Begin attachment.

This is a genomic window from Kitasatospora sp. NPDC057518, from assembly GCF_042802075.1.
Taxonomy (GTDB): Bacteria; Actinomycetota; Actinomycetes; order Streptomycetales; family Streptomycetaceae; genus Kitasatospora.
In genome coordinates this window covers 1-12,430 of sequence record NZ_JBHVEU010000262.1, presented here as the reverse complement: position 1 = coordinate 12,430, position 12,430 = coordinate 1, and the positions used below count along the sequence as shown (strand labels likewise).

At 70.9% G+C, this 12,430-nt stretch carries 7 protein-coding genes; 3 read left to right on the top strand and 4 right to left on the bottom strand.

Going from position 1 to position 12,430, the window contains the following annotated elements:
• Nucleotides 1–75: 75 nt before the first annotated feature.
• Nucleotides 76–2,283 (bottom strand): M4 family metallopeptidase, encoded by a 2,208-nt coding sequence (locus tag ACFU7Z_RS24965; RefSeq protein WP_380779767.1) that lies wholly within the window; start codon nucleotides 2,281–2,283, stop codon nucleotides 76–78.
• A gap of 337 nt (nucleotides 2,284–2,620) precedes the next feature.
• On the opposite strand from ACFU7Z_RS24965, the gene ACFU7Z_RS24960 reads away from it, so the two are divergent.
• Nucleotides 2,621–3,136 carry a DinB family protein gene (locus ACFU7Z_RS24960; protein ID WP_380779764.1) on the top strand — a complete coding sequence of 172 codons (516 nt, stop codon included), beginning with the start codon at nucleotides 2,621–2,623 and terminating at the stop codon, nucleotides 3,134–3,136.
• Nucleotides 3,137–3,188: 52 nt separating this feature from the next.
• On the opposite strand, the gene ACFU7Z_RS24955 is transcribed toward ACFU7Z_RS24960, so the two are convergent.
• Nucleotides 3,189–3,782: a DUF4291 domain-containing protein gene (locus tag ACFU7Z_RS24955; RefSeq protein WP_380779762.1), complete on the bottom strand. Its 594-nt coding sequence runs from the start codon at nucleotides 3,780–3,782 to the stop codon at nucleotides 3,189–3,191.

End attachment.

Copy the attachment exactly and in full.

This is a genomic window from Kitasatospora sp. NPDC057518, from assembly GCF_042802075.1.
Taxonomy (GTDB): Bacteria; Actinomycetota; Actinomycetes; order Streptomycetales; family Streptomycetaceae; genus Kitasatospora.
In genome coordinates this window covers 1-12,430 of sequence record NZ_JBHVEU010000262.1, presented here as the reverse complement: position 1 = coordinate 12,430, position 12,430 = coordinate 1, and the positions used below count along the sequence as shown (strand labels likewise).

At 70.9% G+C, this 12,430-nt stretch carries 7 protein-coding genes; 3 read left to right on the top strand and 4 right to left on the bottom strand.

Going from position 1 to position 12,430, the window contains the following annotated elements:
• Nucleotides 1–75: 75 nt before the first annotated feature.
• Nucleotides 76–2,283 (bottom strand): M4 family metallopeptidase, encoded by a 2,208-nt coding sequence (locus tag ACFU7Z_RS24965; RefSeq protein WP_380779767.1) that lies wholly within the window; start codon nucleotides 2,281–2,283, stop codon nucleotides 76–78.
• A gap of 337 nt (nucleotides 2,284–2,620) precedes the next feature.
• On the opposite strand from ACFU7Z_RS24965, the gene ACFU7Z_RS24960 reads away from it, so the two are divergent.
• Nucleotides 2,621–3,136 carry a DinB family protein gene (locus ACFU7Z_RS24960; protein ID WP_380779764.1) on the top strand — a complete coding sequence of 172 codons (516 nt, stop codon included), beginning with the start codon at nucleotides 2,621–2,623 and terminating at the stop codon, nucleotides 3,134–3,136.
• Nucleotides 3,137–3,188: 52 nt separating this feature from the next.
• On the opposite strand, the gene ACFU7Z_RS24955 is transcribed toward ACFU7Z_RS24960, so the two are convergent.
• Nucleotides 3,189–3,782: a DUF4291 domain-containing protein gene (locus tag ACFU7Z_RS24955; RefSeq protein WP_380779762.1), complete on the bottom strand. Its 594-nt coding sequence runs from the start codon at nucleotides 3,780–3,782 to the stop codon at nucleotides 3,189–3,191.